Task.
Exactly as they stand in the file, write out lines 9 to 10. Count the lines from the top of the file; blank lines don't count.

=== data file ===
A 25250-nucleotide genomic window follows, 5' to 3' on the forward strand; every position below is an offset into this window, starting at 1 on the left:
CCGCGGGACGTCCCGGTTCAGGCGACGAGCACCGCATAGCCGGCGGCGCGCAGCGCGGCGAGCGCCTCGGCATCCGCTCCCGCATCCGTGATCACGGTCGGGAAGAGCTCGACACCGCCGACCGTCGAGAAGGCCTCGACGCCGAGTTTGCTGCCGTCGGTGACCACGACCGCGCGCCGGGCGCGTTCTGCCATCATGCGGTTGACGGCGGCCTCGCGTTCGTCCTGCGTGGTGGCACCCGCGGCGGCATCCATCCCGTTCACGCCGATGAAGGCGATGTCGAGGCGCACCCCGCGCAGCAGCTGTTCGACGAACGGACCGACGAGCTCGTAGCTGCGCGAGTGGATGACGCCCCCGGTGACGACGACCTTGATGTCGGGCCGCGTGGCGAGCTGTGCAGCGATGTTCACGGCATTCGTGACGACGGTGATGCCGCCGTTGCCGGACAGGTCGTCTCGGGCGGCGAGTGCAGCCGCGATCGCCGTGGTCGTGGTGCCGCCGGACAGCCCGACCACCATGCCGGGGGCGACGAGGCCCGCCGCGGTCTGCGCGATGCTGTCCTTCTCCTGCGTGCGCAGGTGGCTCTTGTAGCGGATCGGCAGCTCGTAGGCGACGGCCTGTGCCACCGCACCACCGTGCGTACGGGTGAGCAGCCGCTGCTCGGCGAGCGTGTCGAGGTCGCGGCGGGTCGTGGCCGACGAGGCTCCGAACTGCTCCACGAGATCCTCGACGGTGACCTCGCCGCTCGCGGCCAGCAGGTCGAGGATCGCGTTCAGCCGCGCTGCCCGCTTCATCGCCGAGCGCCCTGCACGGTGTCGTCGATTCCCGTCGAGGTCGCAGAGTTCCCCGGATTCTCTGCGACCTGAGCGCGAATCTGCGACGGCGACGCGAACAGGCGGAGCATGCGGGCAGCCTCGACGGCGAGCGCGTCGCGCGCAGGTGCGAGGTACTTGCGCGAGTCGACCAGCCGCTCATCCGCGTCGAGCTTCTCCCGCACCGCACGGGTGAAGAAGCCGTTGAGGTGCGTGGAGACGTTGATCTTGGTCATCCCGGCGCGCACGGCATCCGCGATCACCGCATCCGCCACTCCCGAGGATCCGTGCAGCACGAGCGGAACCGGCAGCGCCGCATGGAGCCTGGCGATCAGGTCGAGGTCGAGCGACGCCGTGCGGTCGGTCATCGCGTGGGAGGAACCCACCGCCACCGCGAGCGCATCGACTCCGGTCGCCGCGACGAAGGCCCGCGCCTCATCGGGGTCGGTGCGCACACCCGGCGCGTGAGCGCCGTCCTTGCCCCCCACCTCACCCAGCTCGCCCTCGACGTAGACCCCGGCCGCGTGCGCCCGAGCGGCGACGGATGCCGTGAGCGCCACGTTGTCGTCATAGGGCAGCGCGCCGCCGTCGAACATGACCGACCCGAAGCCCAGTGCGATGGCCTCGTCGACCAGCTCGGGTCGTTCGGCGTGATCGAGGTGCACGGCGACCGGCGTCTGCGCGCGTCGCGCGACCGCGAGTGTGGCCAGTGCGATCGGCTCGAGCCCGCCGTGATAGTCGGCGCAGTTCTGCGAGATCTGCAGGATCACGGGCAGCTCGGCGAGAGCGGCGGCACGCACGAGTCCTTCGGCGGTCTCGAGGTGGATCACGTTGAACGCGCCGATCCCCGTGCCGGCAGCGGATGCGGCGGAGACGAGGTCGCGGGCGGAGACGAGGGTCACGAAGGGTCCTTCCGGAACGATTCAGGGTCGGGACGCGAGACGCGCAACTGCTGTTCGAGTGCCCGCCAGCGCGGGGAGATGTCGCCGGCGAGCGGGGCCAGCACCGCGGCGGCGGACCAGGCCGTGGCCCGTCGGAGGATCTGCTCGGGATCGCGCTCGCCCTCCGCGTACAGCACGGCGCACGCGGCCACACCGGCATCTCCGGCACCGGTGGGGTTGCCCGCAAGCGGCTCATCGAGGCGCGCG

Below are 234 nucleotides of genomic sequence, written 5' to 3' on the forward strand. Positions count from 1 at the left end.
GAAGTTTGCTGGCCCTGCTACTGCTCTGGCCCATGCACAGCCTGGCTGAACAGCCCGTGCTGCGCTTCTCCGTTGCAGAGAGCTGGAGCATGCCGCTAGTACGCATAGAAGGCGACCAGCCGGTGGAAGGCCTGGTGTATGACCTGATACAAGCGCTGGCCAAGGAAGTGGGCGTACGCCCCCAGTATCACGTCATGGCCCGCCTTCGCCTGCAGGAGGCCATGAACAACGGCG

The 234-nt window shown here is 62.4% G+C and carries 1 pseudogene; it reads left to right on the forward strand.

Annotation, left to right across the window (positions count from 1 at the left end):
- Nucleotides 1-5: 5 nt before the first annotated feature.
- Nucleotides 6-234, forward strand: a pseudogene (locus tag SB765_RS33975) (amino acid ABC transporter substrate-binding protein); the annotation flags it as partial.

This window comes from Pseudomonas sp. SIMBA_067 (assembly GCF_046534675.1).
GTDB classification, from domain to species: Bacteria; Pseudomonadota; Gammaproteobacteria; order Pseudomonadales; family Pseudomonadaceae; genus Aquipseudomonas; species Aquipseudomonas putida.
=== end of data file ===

This window comes from Pseudomonas sp. SIMBA_067 (assembly GCF_046534675.1).
GTDB classification, from domain to species: Bacteria; Pseudomonadota; Gammaproteobacteria; order Pseudomonadales; family Pseudomonadaceae; genus Aquipseudomonas; species Aquipseudomonas putida.